The ocean and land environments in Cape Krusenstern National Monument are closely intertwined. Marine waters make up half of the monument’s perimeter and no point of land is far from the coast. This means that the lives of virtually all the animals at Cape Krusenstern are tied to its productive marine waters or the biologically rich brackish lagoons.
Many land animals also use the marine environment for foraging and travel. In addition, the arctic climate provides a unique environment where animal adaptations develop to cope with extreme cold, persistent winds, short growing seasons and limited shelter. An example of these adaptations is found in the Musk Ox. Bears work beaches for carcasses that wash ashore. Moose and caribou can be seen roaming the monument. The ocean is truly the common element that bonds the wildlife of the monument.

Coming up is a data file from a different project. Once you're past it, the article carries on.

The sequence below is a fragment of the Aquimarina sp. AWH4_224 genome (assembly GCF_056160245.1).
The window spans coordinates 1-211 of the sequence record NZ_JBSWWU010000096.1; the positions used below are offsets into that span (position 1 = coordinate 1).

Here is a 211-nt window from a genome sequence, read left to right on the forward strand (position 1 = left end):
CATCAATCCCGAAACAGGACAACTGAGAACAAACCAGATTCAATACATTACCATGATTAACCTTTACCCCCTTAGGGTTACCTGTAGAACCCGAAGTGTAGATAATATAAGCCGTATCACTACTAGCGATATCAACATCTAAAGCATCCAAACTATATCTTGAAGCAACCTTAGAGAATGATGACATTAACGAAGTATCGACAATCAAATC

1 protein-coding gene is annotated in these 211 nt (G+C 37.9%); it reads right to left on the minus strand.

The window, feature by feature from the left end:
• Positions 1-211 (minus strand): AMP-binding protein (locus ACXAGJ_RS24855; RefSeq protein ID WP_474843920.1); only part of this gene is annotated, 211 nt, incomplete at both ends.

Seabirds spend most of their time searching for food in the marine waters and come ashore only to rest or to breed. Thousands of seabirds nest within the monument’s outer coast. Molting and migrating geese and sea ducks find refuge in quiet arms of the cape. Newly vegetated hillsides support great numbers of nesting songbirds, including many neotropical migrants. The lagoons and flat beaches are important foraging and breeding areas for shorebirds, seabirds, and waterfowl.
Did You Know?
In 1980, with the passage of ANILCA (Alaska National Interest Lands Conservation Act), much of the traditional homeland of the Inupiat Eskimos of Northwest Alaska became national parks, preserves, monuments, and wildlife refuges.